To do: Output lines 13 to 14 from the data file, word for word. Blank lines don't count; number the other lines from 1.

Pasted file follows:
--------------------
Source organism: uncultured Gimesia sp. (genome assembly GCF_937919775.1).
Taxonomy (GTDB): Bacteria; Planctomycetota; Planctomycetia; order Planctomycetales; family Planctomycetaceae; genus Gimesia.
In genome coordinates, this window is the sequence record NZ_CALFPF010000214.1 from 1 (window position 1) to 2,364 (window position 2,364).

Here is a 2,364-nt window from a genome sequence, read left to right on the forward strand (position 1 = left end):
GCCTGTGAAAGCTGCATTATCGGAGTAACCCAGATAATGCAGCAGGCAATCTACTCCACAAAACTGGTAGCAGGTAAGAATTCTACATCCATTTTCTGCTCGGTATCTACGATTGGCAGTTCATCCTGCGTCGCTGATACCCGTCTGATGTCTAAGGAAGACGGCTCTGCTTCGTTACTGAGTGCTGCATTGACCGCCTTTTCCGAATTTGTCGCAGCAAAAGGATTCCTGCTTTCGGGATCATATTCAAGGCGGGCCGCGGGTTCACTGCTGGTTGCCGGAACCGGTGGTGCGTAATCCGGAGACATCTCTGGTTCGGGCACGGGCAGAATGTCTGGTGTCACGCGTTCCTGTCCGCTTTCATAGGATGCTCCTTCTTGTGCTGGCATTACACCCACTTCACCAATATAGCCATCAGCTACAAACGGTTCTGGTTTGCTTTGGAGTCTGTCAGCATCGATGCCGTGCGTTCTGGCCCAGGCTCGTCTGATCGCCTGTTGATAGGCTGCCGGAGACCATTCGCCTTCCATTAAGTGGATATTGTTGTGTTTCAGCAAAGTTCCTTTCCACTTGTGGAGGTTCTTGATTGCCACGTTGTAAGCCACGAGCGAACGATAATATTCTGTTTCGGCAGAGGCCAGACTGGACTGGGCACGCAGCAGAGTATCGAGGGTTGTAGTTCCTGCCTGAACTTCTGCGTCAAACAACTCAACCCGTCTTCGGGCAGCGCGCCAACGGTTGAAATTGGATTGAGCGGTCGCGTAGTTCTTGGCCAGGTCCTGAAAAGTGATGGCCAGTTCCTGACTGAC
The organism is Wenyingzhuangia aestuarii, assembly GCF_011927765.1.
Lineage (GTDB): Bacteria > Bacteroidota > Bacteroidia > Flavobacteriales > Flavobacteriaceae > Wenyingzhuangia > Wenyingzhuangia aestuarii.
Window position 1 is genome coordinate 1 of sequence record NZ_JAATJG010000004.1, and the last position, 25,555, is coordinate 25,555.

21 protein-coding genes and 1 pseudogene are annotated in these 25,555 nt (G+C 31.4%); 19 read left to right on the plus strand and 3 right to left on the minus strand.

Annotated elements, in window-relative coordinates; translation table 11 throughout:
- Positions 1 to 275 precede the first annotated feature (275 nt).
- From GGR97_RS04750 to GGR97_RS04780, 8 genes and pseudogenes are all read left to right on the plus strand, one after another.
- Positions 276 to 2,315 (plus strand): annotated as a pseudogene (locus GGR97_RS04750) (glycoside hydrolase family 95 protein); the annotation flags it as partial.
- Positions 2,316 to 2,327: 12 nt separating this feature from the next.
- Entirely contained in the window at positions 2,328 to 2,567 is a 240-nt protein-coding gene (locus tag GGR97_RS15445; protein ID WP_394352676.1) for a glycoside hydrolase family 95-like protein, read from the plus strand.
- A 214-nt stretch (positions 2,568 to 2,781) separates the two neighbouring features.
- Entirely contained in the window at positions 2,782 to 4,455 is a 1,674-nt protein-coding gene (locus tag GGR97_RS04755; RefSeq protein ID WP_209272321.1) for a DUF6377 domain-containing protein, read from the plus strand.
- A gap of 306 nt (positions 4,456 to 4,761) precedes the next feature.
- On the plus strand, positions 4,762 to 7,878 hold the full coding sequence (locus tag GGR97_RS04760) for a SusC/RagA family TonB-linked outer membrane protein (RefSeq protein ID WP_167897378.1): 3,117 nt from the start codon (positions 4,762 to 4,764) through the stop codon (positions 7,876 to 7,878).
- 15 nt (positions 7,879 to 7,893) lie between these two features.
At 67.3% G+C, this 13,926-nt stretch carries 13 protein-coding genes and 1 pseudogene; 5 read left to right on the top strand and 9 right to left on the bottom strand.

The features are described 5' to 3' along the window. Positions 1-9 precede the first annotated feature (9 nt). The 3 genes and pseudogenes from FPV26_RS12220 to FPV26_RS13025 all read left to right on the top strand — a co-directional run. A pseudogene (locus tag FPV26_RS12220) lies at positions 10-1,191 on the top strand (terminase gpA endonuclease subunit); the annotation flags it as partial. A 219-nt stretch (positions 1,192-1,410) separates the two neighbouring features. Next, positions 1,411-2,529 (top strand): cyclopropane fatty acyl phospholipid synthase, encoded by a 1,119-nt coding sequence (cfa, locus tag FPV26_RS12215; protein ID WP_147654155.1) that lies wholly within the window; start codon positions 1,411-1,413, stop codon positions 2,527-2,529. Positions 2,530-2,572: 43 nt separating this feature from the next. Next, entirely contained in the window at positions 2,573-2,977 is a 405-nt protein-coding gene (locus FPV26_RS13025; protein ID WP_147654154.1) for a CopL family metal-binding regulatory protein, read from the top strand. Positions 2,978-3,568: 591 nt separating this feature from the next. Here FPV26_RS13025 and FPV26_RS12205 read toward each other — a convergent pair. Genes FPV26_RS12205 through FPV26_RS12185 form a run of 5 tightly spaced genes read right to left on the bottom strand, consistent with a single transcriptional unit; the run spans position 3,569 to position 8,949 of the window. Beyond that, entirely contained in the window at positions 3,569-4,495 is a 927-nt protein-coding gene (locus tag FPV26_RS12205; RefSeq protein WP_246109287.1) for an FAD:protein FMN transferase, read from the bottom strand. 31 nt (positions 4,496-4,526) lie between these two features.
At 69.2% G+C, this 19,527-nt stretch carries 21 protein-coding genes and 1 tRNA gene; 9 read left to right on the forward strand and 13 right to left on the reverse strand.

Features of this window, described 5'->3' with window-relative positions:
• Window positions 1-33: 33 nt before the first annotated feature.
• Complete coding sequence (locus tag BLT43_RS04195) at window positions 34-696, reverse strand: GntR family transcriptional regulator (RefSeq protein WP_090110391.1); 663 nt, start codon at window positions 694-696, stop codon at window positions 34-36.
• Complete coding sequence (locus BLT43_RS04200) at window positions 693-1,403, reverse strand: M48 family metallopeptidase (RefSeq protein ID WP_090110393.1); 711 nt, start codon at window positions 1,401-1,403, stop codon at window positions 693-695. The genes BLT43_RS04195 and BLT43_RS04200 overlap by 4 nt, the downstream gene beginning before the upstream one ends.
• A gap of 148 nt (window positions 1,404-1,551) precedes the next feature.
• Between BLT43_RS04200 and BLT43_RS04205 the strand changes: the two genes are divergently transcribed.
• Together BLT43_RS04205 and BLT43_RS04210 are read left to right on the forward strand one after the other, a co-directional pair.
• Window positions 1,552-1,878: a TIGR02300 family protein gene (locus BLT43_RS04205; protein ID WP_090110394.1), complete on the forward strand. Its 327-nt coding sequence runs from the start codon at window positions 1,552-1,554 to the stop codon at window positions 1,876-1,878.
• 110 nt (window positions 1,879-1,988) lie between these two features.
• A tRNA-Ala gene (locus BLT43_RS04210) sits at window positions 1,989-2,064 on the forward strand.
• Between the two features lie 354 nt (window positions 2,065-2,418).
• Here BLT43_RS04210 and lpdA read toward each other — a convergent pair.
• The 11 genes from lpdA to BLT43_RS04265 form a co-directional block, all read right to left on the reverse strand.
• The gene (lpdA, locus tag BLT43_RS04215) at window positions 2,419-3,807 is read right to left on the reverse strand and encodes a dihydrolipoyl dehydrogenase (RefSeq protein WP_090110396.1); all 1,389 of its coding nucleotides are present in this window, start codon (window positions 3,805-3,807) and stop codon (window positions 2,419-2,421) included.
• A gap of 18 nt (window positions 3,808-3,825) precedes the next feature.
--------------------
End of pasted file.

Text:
- Positions 276 to 2,315 (plus strand): annotated as a pseudogene (locus GGR97_RS04750) (glycoside hydrolase family 95 protein); the annotation flags it as partial.
- Positions 2,316 to 2,327: 12 nt separating this feature from the next.